(Story by Heather Huhman originally appeared in Inc.)
New research shows culture permeates every aspect of your company. When it falters on your watch, here’s how to breathe life back into it.
Company culture needs to go beyond the words written on your ‘about us’ page. It’s easy to jot down your values when inspiration strikes or incorporate its deep meaning into your company name, but many leaders get wrapped up in the hustle and bustle of running a company and forget to follow through.
And, unfortunately, it shows.
TINYpulse’s 2017 Start-Up Culture Report found that, across the board, management is over-confident about how well their company culture is performing. This includes everything from transparency to feeling valued to employee happiness.
When company culture dwindles, so does transparency and motivation. This takes a major toll on employee morale and even your bottom line. In fact, the report also found growth in revenue and headcount is the highest correlated with transparency.
Without transparency between leaders and employees, there’s no way to fully implement and live out your company culture.
Here’s how you can breathe some life back into your company’s culture:
1. Get out of your own way.
Avadim Technologies, a life sciences company, is truly focused on others. In fact, the word “Avadim” is Hebrew for “serving others” — it doesn’t get much more literal than that.
To live up to their name, Steve Woody, Avadim’s CEO, starts at the core of the company: with employees.
“Avadim deliberately hires each employee with an emphasis on the ‘others oriented’ mindset,” Woody explained. “We give each one the opportunity to give back to others with paid time off and the use of company products to make the world a healthier place.”
Avadim’s leaders get out of their own way and let their company culture speak for itself.
To enhance recruiting efforts, speak with talented job seekers who connect to the ‘why’ of your company. While many of us can’t express our ‘why’ in the company name alone, take another note from Avadim and put your culture into action.
Give employees the opportunity to do volunteer work that connects with your company culture. Offer paid time off, matching donation programs, or company-wide fundraisers. Share these efforts in your job description, on social media, and have your team write or record testimonials about their experiences.
2. Bring your team in for a makeover.
You can’t control when inspiration strikes. For Dr. Laura Hamill, chief people officer and Limeade Institute Director at Limeade, a corporate wellness technology company, inspiration for company values hit during dinner and were written down on a napkin.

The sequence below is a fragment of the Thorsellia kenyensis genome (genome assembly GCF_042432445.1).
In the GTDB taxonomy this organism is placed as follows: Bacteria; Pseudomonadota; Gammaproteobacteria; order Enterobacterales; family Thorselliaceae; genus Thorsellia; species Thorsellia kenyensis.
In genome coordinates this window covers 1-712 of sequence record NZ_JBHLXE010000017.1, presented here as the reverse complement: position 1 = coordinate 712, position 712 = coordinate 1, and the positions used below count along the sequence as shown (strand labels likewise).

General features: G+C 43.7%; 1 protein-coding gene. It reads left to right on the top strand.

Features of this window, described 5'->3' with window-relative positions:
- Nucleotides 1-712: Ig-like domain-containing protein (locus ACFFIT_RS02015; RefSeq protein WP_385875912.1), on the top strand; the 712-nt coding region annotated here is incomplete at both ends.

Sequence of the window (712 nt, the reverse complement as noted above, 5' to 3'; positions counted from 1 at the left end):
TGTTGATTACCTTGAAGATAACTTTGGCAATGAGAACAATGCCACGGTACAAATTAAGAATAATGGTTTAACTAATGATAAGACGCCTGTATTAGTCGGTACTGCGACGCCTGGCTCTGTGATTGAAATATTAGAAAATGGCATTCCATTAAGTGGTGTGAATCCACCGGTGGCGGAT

A few years later, Hamill and the founding team recognized it was time for an update. This time, they asked employees for their input.
“Looping them into the process made the values more authentic and ensured they resonated with everyone,” Hamill said. “But simply writing down ‘We’re a Team!’ wasn’t enough.”
So, they encouraged employees, managers, and leaders to dig a bit deeper. As a team, they listed six values and described what it meant to live each value.
“What does it mean for a manager to ‘Own It?’ What does it mean for an employee to demonstrate ‘Anything is Possible’?” she continued.
Don’t get stuck on sentimental values. Invite current team members in for a fun makeover session. Ask them to dive deep into what each cultural aspect means to them, the company, and their co-workers. Keep the discussion open by placing a whiteboard in a common area — or virtual notebook for remote offices — so employees can keep adding and editing as they’re inspired.
3. Stop talking and start acting.
There comes a time when you have to put the pen and paper down and start getting your hands dirty.
At Avadim, for instance, employees are given the opportunity to use products in the field using paid time off designed specifically for this purpose.
Woody said, “So far, employees have traveled to Honduras, Nigeria, Mexico, and more to volunteer and spread Theraworx to nursing outposts in need of proper hygienic products to improve health care systems.”
As for Limeade, they infuse their values into every part of the company’s operations.
“We have value questions in our interview guide; we have a value-based performance management process that asks employees and managers to describe how we’re living the values; we recognize people with our values awards; and we measure our progress through our value questions in our weekly TINYpulse questions,” Hamill shared.
From living out missions in impoverished countries to implementing culture in everything they do, both Limeade and Avadim are lifting their cultures up off the page and bringing them to life.